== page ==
Dry Eye Certificate proves popular as 200 sign up

More than 200 eye care practitioners have signed up to work towards a certificate in Dry Eye as part of a new education programme run by the British Contact Lens Association.

The new CET-accredited programme focuses on clinical skills for Ocular Surface Health (OSH) and Dry Eye, allowing BCLA members to gain CET points while working towards a Dry Eye certificate or a higher level to lead to a BCLA Fellowship.

BCLA leaders have already enrolled 200 members who will work through an education resource to allow clinicians access to new specialised avenues supported by training and peer assessment.

The free programme is in response to what is seen as the ‘changing face of the profession’, taking into account research such as the Forsight report and highlighting a need to increase the scope of optometry and contact lens practice. 

Keith Tempany, BCLA President, said: “We are always keen to help our members improve their clinical expertise which in turn enhances the patient experience; this programme in managing the Dry Eye and managing Ocular Surface Health does just that. 

“OSH is well documented as fundamental in the success of the contact lens wearer; managing this for the patient, may help the retention of contact lens patients in practice and minimise drop outs due to discomfort.”

A BCLA Dry Eye Certificate will be issued on successful completion of the course, which is only available for BCLA members. The certificate, sponsored by associate partners Thea Pharmaceuticals, can be achieved by any optometrist or CLO who attains six credits and a final OSCE style examination.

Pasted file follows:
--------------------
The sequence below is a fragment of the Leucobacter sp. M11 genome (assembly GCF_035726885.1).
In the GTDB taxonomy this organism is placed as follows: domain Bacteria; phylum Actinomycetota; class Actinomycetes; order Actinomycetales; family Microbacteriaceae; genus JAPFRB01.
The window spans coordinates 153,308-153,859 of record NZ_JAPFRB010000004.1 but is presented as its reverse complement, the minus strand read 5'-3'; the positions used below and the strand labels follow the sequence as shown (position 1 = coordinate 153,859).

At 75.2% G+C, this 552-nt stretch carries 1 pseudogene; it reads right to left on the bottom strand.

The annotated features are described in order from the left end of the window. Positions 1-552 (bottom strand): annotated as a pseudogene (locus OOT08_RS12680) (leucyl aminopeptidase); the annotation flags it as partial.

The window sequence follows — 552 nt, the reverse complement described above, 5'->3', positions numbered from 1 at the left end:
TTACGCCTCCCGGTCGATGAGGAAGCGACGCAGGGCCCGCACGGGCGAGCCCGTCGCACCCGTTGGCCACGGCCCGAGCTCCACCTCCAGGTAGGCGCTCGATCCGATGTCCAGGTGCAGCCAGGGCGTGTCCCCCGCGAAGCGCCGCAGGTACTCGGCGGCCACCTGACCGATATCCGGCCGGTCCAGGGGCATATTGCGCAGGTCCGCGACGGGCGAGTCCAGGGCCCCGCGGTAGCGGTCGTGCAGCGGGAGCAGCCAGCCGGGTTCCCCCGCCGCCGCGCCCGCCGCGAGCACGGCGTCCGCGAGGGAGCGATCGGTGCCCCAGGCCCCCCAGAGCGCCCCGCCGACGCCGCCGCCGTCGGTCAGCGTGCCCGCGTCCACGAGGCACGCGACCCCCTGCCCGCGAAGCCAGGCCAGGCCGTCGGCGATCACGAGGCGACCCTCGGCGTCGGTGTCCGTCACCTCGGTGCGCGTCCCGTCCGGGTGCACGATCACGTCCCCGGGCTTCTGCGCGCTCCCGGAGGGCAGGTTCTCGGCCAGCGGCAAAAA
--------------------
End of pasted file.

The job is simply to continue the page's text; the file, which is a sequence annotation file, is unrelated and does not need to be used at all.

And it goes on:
The six credits are available from five online modules and one relevant Dry Eye or OSH workshop, peer review or lecture (GOC approved validated with CE number). This certificate will need to be renewed every four years.

Professor Christine Purslow, head of Medical Affairs at Thea Pharmaceuticals, said: “We are delighted to be partnering with the BCLA for this course. Dry eye education is essential, and this qualification ensures practitioners will be best placed to offer the specialist service needed to diagnose and manage the disease.”

The issue of Dry Eye will play an integral role in education sessions at forthcoming BCLA UK events in London and Birmingham, including a peer review and a programme of workshops.

The peer review will provide an overview level of understanding on the management and diagnosis of Dry Eye Disease that supports eye care practitioners to raise their levels of confidence and skill to complete the BCLA’s Dry Eye Practical Accreditation Examination.

The event will include interactive workshops, based on the evidence and findings of the TFOS DEWS II report, to familiarise delegates with clinical instruments specific to Dry Eye disease diagnosis and management.

For more details visit www.bcla.org.uk